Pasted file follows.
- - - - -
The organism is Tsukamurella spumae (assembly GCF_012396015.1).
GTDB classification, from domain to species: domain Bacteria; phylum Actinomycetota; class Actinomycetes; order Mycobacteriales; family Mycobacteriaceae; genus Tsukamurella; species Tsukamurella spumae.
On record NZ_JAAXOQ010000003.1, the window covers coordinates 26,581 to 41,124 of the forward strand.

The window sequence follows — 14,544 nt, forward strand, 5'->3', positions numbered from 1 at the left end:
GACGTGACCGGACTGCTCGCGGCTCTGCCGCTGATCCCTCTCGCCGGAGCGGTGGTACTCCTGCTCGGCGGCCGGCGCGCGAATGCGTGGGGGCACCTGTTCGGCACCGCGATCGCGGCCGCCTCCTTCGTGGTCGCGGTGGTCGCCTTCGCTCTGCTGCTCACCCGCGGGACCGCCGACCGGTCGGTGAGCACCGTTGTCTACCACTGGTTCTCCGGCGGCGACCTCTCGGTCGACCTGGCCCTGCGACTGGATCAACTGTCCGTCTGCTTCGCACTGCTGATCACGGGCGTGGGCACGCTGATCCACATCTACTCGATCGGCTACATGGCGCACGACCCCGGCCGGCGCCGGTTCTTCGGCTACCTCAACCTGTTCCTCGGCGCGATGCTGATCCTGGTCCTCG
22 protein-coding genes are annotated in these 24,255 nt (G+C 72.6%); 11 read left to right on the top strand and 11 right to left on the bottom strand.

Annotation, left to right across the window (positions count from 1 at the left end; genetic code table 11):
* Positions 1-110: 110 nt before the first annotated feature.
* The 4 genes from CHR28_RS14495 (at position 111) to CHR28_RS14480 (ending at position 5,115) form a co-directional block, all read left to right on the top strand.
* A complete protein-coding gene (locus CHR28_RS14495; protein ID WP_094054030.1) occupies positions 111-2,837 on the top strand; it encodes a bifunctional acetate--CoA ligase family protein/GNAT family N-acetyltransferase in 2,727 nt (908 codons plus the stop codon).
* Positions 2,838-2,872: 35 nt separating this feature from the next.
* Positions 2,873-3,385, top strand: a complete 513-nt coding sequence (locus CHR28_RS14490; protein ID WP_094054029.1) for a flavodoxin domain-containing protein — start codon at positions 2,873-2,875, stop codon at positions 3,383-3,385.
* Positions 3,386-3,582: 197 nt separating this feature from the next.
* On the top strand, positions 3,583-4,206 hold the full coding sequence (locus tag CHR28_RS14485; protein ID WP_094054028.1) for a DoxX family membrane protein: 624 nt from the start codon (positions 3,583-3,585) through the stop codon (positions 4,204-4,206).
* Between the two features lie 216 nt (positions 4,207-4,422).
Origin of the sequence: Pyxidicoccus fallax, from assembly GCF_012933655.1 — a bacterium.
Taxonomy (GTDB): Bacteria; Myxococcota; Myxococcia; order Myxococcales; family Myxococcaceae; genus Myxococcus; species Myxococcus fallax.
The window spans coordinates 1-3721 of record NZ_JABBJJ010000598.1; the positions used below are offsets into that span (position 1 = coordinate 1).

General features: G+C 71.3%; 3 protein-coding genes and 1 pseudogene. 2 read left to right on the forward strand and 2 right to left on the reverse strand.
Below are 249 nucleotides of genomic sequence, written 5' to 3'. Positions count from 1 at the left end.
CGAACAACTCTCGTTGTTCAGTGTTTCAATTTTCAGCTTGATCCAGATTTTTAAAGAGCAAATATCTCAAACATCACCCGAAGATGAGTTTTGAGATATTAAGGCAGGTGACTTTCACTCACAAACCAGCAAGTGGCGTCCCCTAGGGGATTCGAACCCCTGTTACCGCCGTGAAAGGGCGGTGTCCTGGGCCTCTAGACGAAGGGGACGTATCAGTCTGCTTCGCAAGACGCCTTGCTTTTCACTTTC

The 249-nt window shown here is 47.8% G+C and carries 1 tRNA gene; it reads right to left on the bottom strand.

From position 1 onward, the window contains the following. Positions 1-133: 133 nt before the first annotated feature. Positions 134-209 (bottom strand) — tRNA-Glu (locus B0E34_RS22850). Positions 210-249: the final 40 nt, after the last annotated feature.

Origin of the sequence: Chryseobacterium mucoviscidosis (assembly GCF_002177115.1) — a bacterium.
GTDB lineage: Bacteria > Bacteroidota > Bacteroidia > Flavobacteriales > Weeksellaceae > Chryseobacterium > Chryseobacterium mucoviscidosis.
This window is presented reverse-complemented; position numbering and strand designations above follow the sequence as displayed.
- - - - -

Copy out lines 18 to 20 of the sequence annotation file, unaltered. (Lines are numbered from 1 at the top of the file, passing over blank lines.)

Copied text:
The window spans coordinates 1-3721 of record NZ_JABBJJ010000598.1; the positions used below are offsets into that span (position 1 = coordinate 1).

General features: G+C 71.3%; 3 protein-coding genes and 1 pseudogene. 2 read left to right on the forward strand and 2 right to left on the reverse strand.
Below are 249 nucleotides of genomic sequence, written 5' to 3'. Positions count from 1 at the left end.